Whenever an image is copied, it will be at the same magnification level as the magnified view, and neither the pixel grid nor the mouse location will be present.

View Menu

A sub-menu letting you increase or decrease the current zoom level, or choose one of several predefined levels.
Update Frequency
To magnify the screen, Loupe periodically captures the portion of the screen it needs to enlarge and display as the magnified view. By default, Loupe does this 15 times per second, but this frequency can be reduced to once per second or increased to 60 times per second (with a few steps in-between) depending on what is selected in this sub-menu.
Show Info
Toggles the information view.
Show Title Bar
Toggles the loupe window’s title bar.
Follow Mouse
The magnified view is centered on the mouse cursor when this option is active. Otherwise, the magnified view stays locked to the location the mouse cursor was at when the option was deactivated.
Draw Pixel Grid
Toggles the visibility of grid lines that are drawn between pixels. On high-resolution screens, there are separate colors used to draw pixel boundaries and point boundaries. By default, a slightly darker color is used for point boundaries than for pixel boundaries, but both colors are customizable in the Preferences window.
Draw Mouse Location
A border is drawn around the point that contains the mouse cursor’s pixel location, along with crop mark-like lines in the corners to aid with visibility. On high-resolution screens, the lines are drawn around the exact pixel location of the mouse cursor while the border is drawn around the enclosing point. The border’s color is customizable in the Preferences window.
Ignore Loupe’s Window
When magnifying your screen, you can prevent the loupe window from showing up in its magnified view by turning this option on. This will force the window to float above other window’s on your computer like the “Float Above Other Windows” option, except this option will also cause the window to float above the dock and menus as well. For this reason, while this option it active, the “Float Above Other Windows” option doesn’t apply to the loupe window.

All Windows

The below three items apply to all main windows (ie. the loupe and color picker).

Show On All Desktops
If you have multiple workspaces, show Loupe’s windows on all workspaces as you switch between them.
Controlled By Mission Control
When invoking Mission Control to show all of the windows on your computer, or to reveal the desktop, Loupe’s windows will remain in their place when this option is inactive.
Float Above Other Windows
Loupe’s windows can be made to stay above normal windows on your computer, such as document windows and alerts. This is especially helpful when working in a full screen app. This option is unavailable when the “Ignore Loupe’s Window” option is active.

Color Picker


Made up of a large color preview well 1 and several collapsible sections 2, the color picker allows for easy and accurate color modification and storage. The color preview well shows the color picker’s current color, and includes a color output display button that will always describe the current color using the active color format’s display format. Clicking the button shows a menu that allows you to easily change the active format, rather than having to change it in the Preferences window.

You can drag the color from the color preview well, or drop another color onto it to set the current color. Text that matches any of the available color formats can also be dropped onto the well to have the text parsed as a color.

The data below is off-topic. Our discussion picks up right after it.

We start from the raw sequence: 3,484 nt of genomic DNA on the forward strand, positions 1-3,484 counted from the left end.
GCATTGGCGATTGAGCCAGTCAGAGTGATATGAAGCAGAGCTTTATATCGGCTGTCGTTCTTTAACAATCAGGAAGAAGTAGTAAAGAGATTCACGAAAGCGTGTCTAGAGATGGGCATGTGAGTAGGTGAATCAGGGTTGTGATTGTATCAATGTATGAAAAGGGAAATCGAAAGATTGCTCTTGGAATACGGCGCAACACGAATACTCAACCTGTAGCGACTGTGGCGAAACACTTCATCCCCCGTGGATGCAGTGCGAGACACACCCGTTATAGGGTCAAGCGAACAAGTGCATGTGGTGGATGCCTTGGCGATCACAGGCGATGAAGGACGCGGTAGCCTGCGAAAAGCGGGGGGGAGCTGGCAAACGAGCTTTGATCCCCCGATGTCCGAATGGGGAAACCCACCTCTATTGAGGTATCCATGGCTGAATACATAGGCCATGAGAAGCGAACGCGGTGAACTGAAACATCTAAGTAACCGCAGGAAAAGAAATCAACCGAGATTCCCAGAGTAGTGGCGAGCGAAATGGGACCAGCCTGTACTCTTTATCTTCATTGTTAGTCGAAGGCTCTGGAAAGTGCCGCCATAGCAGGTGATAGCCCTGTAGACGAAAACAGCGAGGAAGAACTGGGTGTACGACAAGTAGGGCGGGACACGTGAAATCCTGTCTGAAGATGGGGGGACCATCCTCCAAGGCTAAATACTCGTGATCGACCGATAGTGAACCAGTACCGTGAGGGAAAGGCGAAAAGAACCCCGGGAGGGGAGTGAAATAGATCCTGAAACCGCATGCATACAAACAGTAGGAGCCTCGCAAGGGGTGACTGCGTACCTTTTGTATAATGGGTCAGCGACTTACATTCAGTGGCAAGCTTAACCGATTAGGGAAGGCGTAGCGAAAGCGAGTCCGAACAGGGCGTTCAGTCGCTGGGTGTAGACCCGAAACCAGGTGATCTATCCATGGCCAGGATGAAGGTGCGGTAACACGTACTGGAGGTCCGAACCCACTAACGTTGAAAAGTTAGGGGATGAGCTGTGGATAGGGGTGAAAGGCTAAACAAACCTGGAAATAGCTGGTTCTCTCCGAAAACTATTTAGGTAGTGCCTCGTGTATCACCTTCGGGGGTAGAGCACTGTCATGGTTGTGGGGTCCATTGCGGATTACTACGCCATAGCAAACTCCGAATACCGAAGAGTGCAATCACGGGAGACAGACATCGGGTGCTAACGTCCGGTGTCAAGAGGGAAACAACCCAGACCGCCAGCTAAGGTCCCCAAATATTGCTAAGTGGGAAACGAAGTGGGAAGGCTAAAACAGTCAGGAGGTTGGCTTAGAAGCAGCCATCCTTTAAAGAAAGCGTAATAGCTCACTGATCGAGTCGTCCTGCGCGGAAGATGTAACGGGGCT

Color Sliders


The color sliders section allows you the edit the current color in a few different color models 1 using the sliders and value fields 2. The RGB color model shows the current color in hexadecimal format in the text field labeled “Hex #”, while the other color models do not.

The CMYK color model edits colors in its own color space, while the other models work in the RGB color space. Because of this, when switching the current color from the RGB color space to the CMYK color space, the color can change quite dramatically due to the CMYK color space not being able to accurately represent all of the colors in the RGB color space. This switch happens the moment you make a change to one of the value fields or a slider. You can always undo this switch if it turns out to be undesirable.



The palette section allows you to easily store as many colors as you want for later use. You can even import and export the colors using the section’s options menu 1 (the button labeled with a gear icon in the section’s header).

Storing colors in the palette is very simple. You can either drag a color (or text that matches any color format) into the palette anywhere in the current set of stored colors, or press the add color button 2 to store the color picker’s current color. The colors can also be rearranged via drag-and-drop, as well as duplicated by holding the Option key while dragging.

Deleting a color from the palette can be done by either dragging the color to the trash, or Control / right-clicking the color and choosing “Delete” from its context menu.

Colors can be exported in either Loupe’s own text-based format (.json), GIMP Palette (.gpl) format, or Adobe Swatch Exchange (.ase) format. Exported colors are always in the generic RGB color space (color profiles are not exported with the colors).

You can import colors from Loupe’s own text-based format (.json) files, GIMP Palette (.gpl) files, Adobe Swatch Exchange (.ase) files, and Adobe Color Swatch (.aco) files. When importing from the two Adobe swatch file formats, colors in the CIELAB color space could be encountered which need to be converted to the RGB color space before import. This requires you to specify the import options you wish to use.

Importing CIELAB Colors

The CIELAB color space can represent many more colors than the RGB color space used by Loupe’s color picker to store colors. Because of this, when colors in the CIELAB color space are imported, they first need to be converted to RGB, but this conversion is inherently lossy (information about the colors will be lost). Since Loupe has no way of knowing what information is important, you must specify what is referred to as the illuminant. If you don’t know what that means, the default illuminant “D65” is recommended.

Aside from choosing the illuminant to use, you can also choose whether or not to use the sRGB color profile during conversion.